WASHINGTON -- The Pentagon substantially overestimated Iraqi troop strength during the Gulf War, insisting that the Iraqis had more than 500,000 troops in the theater while the true count may have been as low as 183,000 when the ground war began, according to a new congressional report on the war.
The House Armed Services Committee "lessons learned" study asserts that allied intelligence failed to discern that the 42 Iraqi divisions deployed in Kuwait and southern Iraq were severely undermanned at the beginning of the conflict and depleted by desertions, deaths and injuries during the intense 40-day aerial bombardment that preceded the ground attack.
The finding calls into question previous assessments of the allied ground assault that routed the Iraqi field army in 100 hours, a battle that has been depicted as a masterful display of superior American troops, technology, tactics and training.
"What it says is that at the time of the ground war, when the allied forces were roughly 700,000 people, the enemy could have been as low as 180,000 people, a very significant advantage," Democratic Rep. Les Aspin, chairman of the House panel, said at a press briefing yesterday. "The other thing was, of course, the air campaign produced an enormously demoralized 183,000 . . . You were fighting 183,000 very demoralized, disoriented, confused people who had faced hardships of lack of sleep, lack of food, because of the air campaign that had been going on for six weeks."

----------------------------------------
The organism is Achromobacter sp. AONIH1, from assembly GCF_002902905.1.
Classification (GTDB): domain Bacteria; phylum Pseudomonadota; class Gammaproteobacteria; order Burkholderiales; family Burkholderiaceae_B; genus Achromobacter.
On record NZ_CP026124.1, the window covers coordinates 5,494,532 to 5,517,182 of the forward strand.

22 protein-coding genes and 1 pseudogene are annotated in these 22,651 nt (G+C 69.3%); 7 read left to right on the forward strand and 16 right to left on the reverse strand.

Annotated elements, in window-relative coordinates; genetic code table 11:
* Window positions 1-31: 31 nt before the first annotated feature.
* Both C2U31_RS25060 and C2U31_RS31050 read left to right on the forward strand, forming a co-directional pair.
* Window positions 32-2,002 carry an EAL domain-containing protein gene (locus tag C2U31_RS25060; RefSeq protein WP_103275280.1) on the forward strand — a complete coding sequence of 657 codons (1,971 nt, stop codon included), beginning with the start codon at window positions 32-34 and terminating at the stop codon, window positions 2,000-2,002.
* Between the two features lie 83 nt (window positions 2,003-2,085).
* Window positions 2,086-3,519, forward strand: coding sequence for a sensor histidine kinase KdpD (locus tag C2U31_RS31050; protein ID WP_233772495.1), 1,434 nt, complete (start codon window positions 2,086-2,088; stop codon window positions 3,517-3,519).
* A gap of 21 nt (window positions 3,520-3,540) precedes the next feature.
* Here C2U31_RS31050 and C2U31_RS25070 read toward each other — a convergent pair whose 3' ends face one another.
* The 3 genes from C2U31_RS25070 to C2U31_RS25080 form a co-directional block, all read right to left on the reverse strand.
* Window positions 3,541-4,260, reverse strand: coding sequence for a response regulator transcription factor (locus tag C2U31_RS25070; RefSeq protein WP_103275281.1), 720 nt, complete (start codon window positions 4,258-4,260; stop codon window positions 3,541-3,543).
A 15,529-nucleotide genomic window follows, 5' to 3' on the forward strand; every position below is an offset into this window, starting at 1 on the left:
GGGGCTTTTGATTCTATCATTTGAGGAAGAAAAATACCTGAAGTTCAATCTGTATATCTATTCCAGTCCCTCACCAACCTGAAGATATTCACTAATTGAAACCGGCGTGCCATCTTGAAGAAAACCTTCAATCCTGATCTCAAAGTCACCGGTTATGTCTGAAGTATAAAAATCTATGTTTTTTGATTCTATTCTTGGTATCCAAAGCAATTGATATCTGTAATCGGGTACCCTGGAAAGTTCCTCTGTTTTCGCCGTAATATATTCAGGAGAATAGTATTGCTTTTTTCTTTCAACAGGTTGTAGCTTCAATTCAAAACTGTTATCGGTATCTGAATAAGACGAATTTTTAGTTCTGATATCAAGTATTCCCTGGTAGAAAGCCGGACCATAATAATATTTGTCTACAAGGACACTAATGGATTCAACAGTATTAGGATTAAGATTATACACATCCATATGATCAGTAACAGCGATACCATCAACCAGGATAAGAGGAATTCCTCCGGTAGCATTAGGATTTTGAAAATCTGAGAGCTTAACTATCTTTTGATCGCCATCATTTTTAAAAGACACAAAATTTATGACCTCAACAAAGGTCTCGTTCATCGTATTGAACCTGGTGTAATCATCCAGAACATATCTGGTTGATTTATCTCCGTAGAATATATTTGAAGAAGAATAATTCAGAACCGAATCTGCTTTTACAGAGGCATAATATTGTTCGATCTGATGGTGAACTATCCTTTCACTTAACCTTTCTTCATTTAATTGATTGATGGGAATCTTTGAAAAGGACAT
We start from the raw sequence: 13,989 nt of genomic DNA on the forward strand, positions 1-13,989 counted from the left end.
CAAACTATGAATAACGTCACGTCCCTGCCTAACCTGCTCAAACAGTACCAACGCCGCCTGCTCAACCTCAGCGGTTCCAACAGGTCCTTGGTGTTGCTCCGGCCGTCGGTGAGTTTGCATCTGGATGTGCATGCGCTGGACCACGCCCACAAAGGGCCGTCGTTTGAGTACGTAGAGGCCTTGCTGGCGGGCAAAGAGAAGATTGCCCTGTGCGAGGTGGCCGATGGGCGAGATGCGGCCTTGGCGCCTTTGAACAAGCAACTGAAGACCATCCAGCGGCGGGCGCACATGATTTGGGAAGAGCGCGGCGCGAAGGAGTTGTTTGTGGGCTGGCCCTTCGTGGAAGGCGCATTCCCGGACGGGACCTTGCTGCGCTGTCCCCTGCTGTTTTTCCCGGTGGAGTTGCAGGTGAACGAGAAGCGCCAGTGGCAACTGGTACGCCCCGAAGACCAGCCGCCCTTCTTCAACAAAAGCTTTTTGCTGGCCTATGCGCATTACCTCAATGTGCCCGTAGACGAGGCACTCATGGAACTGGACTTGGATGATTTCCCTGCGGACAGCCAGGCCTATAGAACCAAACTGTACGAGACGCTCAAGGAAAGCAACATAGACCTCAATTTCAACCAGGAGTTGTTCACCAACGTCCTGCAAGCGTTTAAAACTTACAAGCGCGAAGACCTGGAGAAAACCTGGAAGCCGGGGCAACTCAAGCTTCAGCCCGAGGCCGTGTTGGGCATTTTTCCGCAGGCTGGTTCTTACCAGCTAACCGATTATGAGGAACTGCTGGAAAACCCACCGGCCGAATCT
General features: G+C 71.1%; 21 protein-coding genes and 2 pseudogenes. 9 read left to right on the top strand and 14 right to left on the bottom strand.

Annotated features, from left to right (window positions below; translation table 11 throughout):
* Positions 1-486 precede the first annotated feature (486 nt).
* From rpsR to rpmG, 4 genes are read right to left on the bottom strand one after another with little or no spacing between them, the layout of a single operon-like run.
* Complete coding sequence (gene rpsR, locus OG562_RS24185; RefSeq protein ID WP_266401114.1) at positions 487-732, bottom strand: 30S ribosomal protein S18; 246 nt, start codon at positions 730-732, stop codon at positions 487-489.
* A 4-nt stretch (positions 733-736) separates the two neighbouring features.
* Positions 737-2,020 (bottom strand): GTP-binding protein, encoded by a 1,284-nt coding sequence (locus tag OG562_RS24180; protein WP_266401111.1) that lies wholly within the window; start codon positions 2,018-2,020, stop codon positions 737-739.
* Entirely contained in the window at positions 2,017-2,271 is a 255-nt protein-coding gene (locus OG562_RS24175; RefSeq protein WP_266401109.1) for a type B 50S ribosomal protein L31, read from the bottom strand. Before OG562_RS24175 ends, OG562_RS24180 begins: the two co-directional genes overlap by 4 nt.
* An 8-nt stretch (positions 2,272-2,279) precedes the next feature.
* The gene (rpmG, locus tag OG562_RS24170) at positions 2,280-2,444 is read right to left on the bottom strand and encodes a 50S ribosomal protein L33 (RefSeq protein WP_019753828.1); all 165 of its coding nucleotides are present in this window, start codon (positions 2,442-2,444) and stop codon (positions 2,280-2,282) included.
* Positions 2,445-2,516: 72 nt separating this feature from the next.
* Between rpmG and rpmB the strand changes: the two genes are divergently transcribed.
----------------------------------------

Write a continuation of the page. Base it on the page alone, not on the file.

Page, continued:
The report highlights a number of U.S. military strengths and weaknesses shown by the war, but cautions against drawing firm conclusions because it was a unique conflict in which all the advantages were held by the allied forces.
The 89-page study affirms that U.S. technology played a decisive role in ending the conflict early. It notes that new precision weaponry was so accurate that only one or two sorties were required to destroy a specific target such as a bridge or a missile battery, while in Vietnam as many as 300 bombing runs wereneeded to achieve the same result.
The report also concludes that U.S. forces -- both active and reserve -- were the best-trained and best-equipped in U.S. history.
But like a much longer Pentagon study on the war released earlier this month, the House report notes several serious deficiencies, among them late and inaccurate battlefield intelligence and poor communication between units and services that led to "friendly fire" casualties.